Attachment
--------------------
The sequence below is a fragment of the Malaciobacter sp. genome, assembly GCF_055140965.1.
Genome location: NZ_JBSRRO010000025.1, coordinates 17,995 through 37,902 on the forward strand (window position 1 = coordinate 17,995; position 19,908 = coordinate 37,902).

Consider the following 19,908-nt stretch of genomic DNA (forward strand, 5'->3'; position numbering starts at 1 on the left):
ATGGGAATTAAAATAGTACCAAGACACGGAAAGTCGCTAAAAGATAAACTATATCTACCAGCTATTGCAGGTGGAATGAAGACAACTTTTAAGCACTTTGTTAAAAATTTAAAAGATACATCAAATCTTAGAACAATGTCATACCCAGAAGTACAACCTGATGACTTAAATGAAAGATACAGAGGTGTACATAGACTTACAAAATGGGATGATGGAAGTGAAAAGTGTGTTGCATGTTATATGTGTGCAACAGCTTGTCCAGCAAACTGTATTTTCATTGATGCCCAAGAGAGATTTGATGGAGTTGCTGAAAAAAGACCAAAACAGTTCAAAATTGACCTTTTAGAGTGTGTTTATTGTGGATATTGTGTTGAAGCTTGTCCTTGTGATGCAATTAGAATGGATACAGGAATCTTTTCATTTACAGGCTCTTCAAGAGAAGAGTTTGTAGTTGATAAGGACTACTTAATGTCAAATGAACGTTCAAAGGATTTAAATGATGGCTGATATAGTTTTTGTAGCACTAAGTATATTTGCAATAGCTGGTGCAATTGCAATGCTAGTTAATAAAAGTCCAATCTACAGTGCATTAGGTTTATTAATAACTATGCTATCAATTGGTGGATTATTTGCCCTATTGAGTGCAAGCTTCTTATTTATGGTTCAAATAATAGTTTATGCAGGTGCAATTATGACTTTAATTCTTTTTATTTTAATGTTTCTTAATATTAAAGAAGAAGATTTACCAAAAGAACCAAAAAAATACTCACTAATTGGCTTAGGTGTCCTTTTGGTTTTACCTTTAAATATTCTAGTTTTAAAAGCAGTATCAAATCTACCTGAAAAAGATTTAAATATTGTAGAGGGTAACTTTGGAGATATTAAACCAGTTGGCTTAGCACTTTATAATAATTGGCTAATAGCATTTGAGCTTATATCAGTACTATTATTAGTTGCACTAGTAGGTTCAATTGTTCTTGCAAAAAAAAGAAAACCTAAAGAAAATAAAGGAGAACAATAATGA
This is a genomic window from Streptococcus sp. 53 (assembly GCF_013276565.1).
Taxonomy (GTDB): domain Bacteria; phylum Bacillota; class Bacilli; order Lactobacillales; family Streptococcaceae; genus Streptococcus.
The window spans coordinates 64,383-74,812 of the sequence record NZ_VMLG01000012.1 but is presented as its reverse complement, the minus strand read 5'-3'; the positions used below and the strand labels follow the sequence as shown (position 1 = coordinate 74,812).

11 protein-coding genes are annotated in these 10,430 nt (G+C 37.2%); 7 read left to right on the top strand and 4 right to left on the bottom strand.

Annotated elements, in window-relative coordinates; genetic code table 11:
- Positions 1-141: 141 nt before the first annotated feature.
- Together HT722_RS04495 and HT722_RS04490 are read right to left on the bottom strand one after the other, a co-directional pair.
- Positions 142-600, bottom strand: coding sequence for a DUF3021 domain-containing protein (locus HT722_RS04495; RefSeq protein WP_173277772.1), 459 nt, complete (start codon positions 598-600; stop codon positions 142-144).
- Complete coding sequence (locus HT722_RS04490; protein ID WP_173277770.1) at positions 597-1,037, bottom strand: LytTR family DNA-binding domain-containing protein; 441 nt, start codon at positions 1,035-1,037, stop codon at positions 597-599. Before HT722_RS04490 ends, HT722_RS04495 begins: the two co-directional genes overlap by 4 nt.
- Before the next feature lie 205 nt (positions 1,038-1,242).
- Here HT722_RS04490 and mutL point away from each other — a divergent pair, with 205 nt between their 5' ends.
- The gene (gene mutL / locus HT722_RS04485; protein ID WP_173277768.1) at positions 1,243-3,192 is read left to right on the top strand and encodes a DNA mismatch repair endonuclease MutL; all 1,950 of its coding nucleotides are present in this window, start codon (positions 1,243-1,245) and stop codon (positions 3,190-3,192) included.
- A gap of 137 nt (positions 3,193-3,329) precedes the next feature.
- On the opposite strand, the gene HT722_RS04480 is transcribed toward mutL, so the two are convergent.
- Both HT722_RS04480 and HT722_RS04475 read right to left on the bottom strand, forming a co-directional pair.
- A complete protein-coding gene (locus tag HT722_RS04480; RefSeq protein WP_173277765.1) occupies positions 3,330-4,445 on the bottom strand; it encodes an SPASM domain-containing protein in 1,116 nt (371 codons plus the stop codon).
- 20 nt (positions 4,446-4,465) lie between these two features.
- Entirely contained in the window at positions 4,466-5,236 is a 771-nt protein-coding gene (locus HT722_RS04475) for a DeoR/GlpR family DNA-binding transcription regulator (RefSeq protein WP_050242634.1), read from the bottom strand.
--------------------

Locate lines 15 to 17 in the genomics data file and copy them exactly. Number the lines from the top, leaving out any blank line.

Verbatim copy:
- Here HT722_RS04490 and mutL point away from each other — a divergent pair, with 205 nt between their 5' ends.
- The gene (gene mutL / locus HT722_RS04485; protein ID WP_173277768.1) at positions 1,243-3,192 is read left to right on the top strand and encodes a DNA mismatch repair endonuclease MutL; all 1,950 of its coding nucleotides are present in this window, start codon (positions 1,243-1,245) and stop codon (positions 3,190-3,192) included.
- A gap of 137 nt (positions 3,193-3,329) precedes the next feature.